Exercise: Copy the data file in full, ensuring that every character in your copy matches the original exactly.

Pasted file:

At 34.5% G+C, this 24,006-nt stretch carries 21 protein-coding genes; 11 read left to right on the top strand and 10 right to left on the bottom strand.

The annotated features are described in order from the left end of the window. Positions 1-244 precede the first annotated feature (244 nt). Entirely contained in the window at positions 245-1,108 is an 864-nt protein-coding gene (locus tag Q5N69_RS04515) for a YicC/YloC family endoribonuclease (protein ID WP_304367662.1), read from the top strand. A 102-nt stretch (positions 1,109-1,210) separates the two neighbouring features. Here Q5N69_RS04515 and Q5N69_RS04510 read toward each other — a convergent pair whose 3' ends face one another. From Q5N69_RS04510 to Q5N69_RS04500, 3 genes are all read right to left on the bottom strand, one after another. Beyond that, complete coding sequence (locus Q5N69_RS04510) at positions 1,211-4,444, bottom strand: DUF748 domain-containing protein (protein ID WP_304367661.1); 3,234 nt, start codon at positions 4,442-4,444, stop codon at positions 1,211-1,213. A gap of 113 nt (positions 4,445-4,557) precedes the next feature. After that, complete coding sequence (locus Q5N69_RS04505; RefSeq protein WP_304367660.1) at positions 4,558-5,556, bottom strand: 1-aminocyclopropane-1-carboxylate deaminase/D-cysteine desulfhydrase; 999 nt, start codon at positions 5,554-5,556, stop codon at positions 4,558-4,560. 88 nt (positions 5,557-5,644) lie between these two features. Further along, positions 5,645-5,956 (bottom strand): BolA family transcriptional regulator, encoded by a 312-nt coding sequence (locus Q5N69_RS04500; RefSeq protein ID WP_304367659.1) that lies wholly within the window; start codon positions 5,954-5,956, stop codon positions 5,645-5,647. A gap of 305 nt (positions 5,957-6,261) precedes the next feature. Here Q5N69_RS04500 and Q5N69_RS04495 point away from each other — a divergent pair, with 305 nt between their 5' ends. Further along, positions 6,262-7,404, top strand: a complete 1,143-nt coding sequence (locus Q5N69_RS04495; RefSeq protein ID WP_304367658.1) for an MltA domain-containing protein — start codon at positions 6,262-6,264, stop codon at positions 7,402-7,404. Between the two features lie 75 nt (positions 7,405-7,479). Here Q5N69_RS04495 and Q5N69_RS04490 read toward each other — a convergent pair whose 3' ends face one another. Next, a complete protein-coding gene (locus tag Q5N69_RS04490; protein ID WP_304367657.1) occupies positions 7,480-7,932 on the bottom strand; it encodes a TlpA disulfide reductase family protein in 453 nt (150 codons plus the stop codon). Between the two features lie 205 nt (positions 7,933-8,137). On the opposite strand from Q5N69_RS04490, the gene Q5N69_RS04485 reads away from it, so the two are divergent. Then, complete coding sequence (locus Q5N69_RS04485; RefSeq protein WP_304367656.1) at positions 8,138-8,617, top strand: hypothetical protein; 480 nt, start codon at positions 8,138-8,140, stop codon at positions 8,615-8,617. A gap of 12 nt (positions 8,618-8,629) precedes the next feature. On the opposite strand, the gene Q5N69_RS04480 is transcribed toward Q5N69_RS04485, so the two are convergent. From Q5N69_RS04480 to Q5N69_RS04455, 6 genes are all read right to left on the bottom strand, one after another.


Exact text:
At 34.5% G+C, this 24,006-nt stretch carries 21 protein-coding genes; 11 read left to right on the top strand and 10 right to left on the bottom strand.

The annotated features are described in order from the left end of the window. Positions 1-244 precede the first annotated feature (244 nt). Entirely contained in the window at positions 245-1,108 is an 864-nt protein-coding gene (locus tag Q5N69_RS04515) for a YicC/YloC family endoribonuclease (protein ID WP_304367662.1), read from the top strand. A 102-nt stretch (positions 1,109-1,210) separates the two neighbouring features. Here Q5N69_RS04515 and Q5N69_RS04510 read toward each other — a convergent pair whose 3' ends face one another. From Q5N69_RS04510 to Q5N69_RS04500, 3 genes are all read right to left on the bottom strand, one after another. Beyond that, complete coding sequence (locus Q5N69_RS04510) at positions 1,211-4,444, bottom strand: DUF748 domain-containing protein (protein ID WP_304367661.1); 3,234 nt, start codon at positions 4,442-4,444, stop codon at positions 1,211-1,213. A gap of 113 nt (positions 4,445-4,557) precedes the next feature. After that, complete coding sequence (locus Q5N69_RS04505; RefSeq protein WP_304367660.1) at positions 4,558-5,556, bottom strand: 1-aminocyclopropane-1-carboxylate deaminase/D-cysteine desulfhydrase; 999 nt, start codon at positions 5,554-5,556, stop codon at positions 4,558-4,560. 88 nt (positions 5,557-5,644) lie between these two features. Further along, positions 5,645-5,956 (bottom strand): BolA family transcriptional regulator, encoded by a 312-nt coding sequence (locus Q5N69_RS04500; RefSeq protein ID WP_304367659.1) that lies wholly within the window; start codon positions 5,954-5,956, stop codon positions 5,645-5,647. A gap of 305 nt (positions 5,957-6,261) precedes the next feature. Here Q5N69_RS04500 and Q5N69_RS04495 point away from each other — a divergent pair, with 305 nt between their 5' ends. Further along, positions 6,262-7,404, top strand: a complete 1,143-nt coding sequence (locus Q5N69_RS04495; RefSeq protein ID WP_304367658.1) for an MltA domain-containing protein — start codon at positions 6,262-6,264, stop codon at positions 7,402-7,404. Between the two features lie 75 nt (positions 7,405-7,479). Here Q5N69_RS04495 and Q5N69_RS04490 read toward each other — a convergent pair whose 3' ends face one another. Next, a complete protein-coding gene (locus tag Q5N69_RS04490; protein ID WP_304367657.1) occupies positions 7,480-7,932 on the bottom strand; it encodes a TlpA disulfide reductase family protein in 453 nt (150 codons plus the stop codon). Between the two features lie 205 nt (positions 7,933-8,137). On the opposite strand from Q5N69_RS04490, the gene Q5N69_RS04485 reads away from it, so the two are divergent. Then, complete coding sequence (locus Q5N69_RS04485; RefSeq protein WP_304367656.1) at positions 8,138-8,617, top strand: hypothetical protein; 480 nt, start codon at positions 8,138-8,140, stop codon at positions 8,615-8,617. A gap of 12 nt (positions 8,618-8,629) precedes the next feature. On the opposite strand, the gene Q5N69_RS04480 is transcribed toward Q5N69_RS04485, so the two are convergent. From Q5N69_RS04480 to Q5N69_RS04455, 6 genes are all read right to left on the bottom strand, one after another.